The Service works in partnership with the States in all its programs. State and local agencies determine most administrative details regarding distribution of food benefits and eligibility of participants, and FNS provides commodities and funding for additional food and to cover administrative costs.


The USDA is informing state agencies, schools, state legislators and bureaucrats that it is not a partner, it is the final authority on food programs and a Federal agency sets the rules on state behavior.  It wants to codify (arrange laws or rules into a systematic code) for states exactly what is demanded by the Federal government of the states to receive Federal money for lunch programs.   Schools are also funded by state money for food programs but if the states do not meet the requirements set forth in this proposed rule, the Federal government can levy fines, aka as ‘assessments’, to the state which will have to incur even more spending from budgets which are already financially stretched to conform to existing educational Federal regulations.  Any ‘assessment’ must be paid from non-Federal sources meaning a state agency’s budget (set by the legislature) or district’s budget (set by a school board) is meaningless.  An example of how the Federal government is directing state budgets is illustrated in this sentence: establish procurement training requirements for State agency and school food authority staff in the NSLP.  State agencies must provide the training that the Federal government requires for its minority financial monetary involvement in school lunch programs.

This is a dangerous precedent set by a Federal agency: if schools and/or states do not conform to Federal mandates, funding does not disappear immediately, rather, monetary fines are levied against districts and/or states (which come from local and/or state budgets) and must be paid to the Federal government for district/state ‘egregious’ behavior as defined by the Federal government.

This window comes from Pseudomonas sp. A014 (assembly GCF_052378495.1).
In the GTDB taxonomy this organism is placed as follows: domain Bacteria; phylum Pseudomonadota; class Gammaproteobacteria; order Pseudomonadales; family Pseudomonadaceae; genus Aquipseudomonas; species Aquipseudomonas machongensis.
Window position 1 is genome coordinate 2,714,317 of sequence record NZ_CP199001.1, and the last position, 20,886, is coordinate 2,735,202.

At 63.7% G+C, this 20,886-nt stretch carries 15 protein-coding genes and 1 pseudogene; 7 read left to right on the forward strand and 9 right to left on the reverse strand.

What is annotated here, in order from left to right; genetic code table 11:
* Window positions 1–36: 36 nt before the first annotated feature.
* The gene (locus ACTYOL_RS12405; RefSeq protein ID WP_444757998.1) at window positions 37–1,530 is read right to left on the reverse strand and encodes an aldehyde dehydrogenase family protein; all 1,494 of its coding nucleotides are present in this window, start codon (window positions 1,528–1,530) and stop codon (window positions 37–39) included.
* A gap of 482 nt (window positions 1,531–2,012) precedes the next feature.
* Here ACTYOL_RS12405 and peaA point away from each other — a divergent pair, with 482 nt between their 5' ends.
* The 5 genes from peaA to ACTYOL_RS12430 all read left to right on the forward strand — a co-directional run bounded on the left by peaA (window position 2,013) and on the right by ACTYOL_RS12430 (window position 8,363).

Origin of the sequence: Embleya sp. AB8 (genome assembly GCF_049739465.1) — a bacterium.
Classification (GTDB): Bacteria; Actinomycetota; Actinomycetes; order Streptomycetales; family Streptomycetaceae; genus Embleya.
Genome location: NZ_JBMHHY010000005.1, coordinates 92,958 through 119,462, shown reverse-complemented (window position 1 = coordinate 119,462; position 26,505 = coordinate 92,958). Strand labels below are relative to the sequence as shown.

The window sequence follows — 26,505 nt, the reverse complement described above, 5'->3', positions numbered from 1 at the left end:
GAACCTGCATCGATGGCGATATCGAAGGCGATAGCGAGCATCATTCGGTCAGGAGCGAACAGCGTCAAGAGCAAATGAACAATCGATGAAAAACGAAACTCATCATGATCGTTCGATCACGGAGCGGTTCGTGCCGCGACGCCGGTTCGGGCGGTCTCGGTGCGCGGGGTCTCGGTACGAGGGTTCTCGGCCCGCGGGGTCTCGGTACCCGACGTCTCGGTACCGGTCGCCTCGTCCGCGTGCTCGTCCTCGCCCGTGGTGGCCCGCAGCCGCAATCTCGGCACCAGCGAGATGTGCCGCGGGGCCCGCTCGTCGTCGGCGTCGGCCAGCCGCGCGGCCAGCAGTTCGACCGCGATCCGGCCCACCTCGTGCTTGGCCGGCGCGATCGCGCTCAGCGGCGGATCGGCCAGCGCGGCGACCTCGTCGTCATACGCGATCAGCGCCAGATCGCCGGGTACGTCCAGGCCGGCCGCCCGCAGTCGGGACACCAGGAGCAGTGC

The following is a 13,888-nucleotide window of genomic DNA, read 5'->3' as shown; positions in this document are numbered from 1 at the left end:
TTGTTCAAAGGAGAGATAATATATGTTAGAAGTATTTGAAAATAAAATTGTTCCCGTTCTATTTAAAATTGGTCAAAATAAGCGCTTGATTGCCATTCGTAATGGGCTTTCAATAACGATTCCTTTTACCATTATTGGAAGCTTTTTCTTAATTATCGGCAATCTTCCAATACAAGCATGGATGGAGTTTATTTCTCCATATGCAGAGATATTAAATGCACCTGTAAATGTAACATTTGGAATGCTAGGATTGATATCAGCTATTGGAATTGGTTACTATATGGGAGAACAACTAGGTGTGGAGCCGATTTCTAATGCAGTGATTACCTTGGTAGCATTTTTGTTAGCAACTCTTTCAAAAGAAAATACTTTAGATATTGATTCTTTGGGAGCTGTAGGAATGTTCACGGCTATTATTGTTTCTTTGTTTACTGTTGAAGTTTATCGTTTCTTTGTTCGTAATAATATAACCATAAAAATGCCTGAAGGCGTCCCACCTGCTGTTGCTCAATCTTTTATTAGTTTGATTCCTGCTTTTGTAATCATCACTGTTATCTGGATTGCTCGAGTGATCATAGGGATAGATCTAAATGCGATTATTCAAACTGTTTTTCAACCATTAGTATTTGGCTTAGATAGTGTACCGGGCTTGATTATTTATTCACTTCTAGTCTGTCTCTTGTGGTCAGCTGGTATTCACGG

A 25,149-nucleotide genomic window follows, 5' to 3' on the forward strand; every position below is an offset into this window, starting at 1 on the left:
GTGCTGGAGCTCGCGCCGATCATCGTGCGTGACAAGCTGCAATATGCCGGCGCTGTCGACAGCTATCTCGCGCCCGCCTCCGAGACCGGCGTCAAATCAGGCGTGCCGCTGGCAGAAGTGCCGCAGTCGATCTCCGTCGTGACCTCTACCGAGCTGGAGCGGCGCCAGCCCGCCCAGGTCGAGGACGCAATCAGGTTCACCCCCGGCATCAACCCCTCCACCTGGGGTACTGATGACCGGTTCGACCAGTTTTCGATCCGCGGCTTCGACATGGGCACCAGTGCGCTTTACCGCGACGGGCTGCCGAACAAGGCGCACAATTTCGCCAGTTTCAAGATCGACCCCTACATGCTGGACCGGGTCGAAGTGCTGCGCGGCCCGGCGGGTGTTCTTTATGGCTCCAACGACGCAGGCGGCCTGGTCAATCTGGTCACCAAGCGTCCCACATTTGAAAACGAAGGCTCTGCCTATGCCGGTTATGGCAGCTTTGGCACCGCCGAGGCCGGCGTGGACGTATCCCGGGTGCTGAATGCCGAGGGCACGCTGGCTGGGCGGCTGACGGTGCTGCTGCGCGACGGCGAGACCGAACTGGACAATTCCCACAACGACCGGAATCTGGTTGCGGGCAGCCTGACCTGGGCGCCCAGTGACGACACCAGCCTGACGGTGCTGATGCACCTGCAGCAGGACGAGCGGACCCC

Here’s more on this ‘nudging’ of the Federal Government which is quickly becoming a beating.  These ‘assessments’ can be quite costly and could create local/state budget nightmares.  From Feds to Fine Schools for Not Following Michelle Obama’s Lunch Rules:


Calling the fines an “assessment” against a school, the agency said the fines would amount to 1 percent of the total amount the school was reimbursed for lunches for the first fine. A second fine would equal up to 5 percent of the total meal reimbursements, and 10 percent for a third or subsequent fine.

The fines could be hefty if an entire state agency were flagged for persistent violations. For instance, Alabama received $210,937,195 in cash payments through the school lunch program in 2015. One percent would total $2.1 million. A 10 percent fine would cost $21 million.

The Food and Nutrition Service did not respond to a request for comment on the proposed rule, or how much the estimated fines would total.